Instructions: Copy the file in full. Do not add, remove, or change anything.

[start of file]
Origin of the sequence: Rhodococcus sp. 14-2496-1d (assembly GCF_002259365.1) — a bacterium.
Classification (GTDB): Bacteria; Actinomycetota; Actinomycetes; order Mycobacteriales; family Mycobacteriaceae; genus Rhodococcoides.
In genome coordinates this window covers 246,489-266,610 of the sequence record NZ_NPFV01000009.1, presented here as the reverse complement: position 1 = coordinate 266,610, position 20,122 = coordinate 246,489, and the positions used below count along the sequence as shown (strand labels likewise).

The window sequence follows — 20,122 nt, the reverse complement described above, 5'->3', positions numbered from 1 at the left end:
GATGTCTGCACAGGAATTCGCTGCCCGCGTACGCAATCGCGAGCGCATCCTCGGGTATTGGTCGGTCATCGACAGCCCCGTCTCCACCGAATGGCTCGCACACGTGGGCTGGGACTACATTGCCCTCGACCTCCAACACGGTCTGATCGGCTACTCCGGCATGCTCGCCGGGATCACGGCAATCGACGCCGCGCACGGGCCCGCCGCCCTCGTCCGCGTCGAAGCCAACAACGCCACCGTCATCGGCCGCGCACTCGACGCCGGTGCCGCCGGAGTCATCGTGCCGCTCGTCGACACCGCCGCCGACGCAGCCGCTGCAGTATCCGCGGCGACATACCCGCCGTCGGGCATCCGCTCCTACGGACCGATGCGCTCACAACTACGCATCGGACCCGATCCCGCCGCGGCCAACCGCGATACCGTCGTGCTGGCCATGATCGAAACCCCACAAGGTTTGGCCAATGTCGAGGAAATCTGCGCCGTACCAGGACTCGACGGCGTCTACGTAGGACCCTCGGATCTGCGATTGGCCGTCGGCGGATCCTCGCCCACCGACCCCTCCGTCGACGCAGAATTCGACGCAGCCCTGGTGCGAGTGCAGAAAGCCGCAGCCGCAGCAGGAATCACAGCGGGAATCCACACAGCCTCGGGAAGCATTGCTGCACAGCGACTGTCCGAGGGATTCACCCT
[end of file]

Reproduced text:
Origin of the sequence: Rhodococcus sp. 14-2496-1d (assembly GCF_002259365.1) — a bacterium.
Classification (GTDB): Bacteria; Actinomycetota; Actinomycetes; order Mycobacteriales; family Mycobacteriaceae; genus Rhodococcoides.
In genome coordinates this window covers 246,489-266,610 of the sequence record NZ_NPFV01000009.1, presented here as the reverse complement: position 1 = coordinate 266,610, position 20,122 = coordinate 246,489, and the positions used below count along the sequence as shown (strand labels likewise).

The window sequence follows — 20,122 nt, the reverse complement described above, 5'->3', positions numbered from 1 at the left end:
GATGTCTGCACAGGAATTCGCTGCCCGCGTACGCAATCGCGAGCGCATCCTCGGGTATTGGTCGGTCATCGACAGCCCCGTCTCCACCGAATGGCTCGCACACGTGGGCTGGGACTACATTGCCCTCGACCTCCAACACGGTCTGATCGGCTACTCCGGCATGCTCGCCGGGATCACGGCAATCGACGCCGCGCACGGGCCCGCCGCCCTCGTCCGCGTCGAAGCCAACAACGCCACCGTCATCGGCCGCGCACTCGACGCCGGTGCCGCCGGAGTCATCGTGCCGCTCGTCGACACCGCCGCCGACGCAGCCGCTGCAGTATCCGCGGCGACATACCCGCCGTCGGGCATCCGCTCCTACGGACCGATGCGCTCACAACTACGCATCGGACCCGATCCCGCCGCGGCCAACCGCGATACCGTCGTGCTGGCCATGATCGAAACCCCACAAGGTTTGGCCAATGTCGAGGAAATCTGCGCCGTACCAGGACTCGACGGCGTCTACGTAGGACCCTCGGATCTGCGATTGGCCGTCGGCGGATCCTCGCCCACCGACCCCTCCGTCGACGCAGAATTCGACGCAGCCCTGGTGCGAGTGCAGAAAGCCGCAGCCGCAGCAGGAATCACAGCGGGAATCCACACAGCCTCGGGAAGCATTGCTGCACAGCGACTGTCCGAGGGATTCACCCT